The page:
She'd been gone from the house scarcely half an hour when she received a phone call from Ramirez. According to Voss, it went something like this:

"Krystal, you need to come home right now. Something's wrong with Kyran."


"Just come home, right now!"

Laura Cranson, the assistant manager of the Valley Food Co-op, was the person who handed her the phone. She confirms that the call was extremely brief. "I knew something was wrong," Cranson says. "I could feel she was becoming agitated."

Voss left immediately, leaving behind her paycheck. If she'd had more information, she says, she would have called an ambulance. But she didn't realize how badly her son was hurt until she got to the house, and at that point she decided it would be faster to take him to the hospital herself, with Ramirez doing the driving.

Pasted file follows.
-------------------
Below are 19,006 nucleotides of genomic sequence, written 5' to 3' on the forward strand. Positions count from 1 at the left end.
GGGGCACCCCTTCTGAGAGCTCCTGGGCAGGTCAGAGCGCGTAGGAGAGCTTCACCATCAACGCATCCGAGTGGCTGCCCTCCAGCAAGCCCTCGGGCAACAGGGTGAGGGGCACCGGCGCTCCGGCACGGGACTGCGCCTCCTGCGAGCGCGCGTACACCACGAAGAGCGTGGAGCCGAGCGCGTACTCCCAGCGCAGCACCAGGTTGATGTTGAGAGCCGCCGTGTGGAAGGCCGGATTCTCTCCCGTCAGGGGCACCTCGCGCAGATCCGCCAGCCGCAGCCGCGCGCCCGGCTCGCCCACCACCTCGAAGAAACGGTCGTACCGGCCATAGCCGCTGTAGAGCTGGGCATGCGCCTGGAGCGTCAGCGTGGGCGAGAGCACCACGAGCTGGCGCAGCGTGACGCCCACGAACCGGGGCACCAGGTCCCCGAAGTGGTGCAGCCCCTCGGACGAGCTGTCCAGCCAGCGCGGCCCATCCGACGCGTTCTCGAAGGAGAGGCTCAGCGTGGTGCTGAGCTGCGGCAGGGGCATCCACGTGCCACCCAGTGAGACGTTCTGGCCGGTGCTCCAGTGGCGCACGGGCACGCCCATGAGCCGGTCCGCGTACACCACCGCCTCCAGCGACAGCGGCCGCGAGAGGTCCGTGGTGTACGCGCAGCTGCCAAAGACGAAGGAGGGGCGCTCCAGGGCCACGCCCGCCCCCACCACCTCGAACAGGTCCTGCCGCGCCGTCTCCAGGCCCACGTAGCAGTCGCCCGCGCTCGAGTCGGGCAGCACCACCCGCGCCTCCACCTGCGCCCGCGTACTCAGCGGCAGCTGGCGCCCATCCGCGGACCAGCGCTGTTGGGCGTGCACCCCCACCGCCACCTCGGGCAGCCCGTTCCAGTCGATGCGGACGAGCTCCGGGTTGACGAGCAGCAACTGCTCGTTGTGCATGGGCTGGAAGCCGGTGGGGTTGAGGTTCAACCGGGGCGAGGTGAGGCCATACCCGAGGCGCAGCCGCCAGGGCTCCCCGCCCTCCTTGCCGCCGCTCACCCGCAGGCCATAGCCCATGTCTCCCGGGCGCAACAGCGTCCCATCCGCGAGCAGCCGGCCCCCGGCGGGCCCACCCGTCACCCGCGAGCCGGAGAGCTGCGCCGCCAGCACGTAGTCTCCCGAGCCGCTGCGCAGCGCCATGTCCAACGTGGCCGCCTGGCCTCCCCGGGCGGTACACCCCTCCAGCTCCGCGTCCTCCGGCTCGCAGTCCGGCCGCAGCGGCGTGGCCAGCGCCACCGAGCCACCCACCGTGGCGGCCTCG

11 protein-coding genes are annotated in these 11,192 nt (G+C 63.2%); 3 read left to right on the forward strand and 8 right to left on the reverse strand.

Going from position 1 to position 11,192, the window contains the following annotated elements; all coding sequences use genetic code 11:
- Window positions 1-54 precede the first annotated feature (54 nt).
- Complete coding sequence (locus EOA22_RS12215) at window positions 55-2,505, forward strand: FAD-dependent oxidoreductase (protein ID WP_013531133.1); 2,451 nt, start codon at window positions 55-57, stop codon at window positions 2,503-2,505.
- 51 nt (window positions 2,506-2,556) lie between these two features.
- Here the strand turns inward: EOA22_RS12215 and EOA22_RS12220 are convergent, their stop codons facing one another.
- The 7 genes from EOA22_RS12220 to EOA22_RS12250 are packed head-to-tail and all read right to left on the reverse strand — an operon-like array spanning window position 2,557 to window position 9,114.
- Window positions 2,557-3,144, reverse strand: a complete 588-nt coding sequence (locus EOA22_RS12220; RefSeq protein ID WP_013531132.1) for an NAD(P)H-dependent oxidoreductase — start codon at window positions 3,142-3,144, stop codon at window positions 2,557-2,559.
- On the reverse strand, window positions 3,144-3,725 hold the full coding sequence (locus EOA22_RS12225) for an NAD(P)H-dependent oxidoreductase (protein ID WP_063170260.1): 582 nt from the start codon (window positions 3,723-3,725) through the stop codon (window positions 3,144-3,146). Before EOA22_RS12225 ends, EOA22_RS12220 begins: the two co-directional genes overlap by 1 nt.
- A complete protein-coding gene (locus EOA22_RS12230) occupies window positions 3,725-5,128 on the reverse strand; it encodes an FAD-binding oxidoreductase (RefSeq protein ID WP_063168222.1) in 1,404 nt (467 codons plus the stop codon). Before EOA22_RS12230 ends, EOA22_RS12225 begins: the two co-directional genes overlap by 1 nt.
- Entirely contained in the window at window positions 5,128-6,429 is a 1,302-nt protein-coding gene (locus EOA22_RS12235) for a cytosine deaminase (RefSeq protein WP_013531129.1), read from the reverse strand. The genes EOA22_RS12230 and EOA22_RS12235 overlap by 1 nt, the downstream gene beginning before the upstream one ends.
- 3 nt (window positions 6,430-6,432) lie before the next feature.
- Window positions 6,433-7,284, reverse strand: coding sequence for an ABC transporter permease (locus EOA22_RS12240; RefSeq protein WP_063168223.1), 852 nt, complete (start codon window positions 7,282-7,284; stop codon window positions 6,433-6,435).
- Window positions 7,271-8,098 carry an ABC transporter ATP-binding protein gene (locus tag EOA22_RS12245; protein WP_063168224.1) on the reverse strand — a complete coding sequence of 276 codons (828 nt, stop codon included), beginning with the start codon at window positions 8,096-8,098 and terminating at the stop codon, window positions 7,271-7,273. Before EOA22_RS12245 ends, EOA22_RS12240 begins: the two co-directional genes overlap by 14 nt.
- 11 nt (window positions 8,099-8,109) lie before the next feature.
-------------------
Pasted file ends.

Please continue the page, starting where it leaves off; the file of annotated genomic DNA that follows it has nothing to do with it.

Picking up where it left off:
From the hospital, Voss called her father-in-law to tell him that Kyran was hurt. Steve Gaston tried to call her back around 4 p.m.; he ended up reaching Ramirez, who'd borrowed Voss's cell phone and was on his way to Denver. Ramirez repeated the same story he'd already told Voss about his Chaplinesque fall on top of Kyran.

"He was hysterical, crying and saying, 'I'm so sorry,'" Steve Gaston recalls. "He said he shook him and shook him, trying to revive him. He didn't go into more details. I asked him why he took him outside, where there was all this debris, and he said Kyran wanted to go. It was like he was blaming Kyran; he sounded like a seven-year-old child. That's when I got the impression there was something more he wasn't telling me."

Ramirez told his story over and over the next few days. He told it to Alejo and Damien Gaston. He told it to Damien's mother and her husband after the family began to gather at Children's Hospital.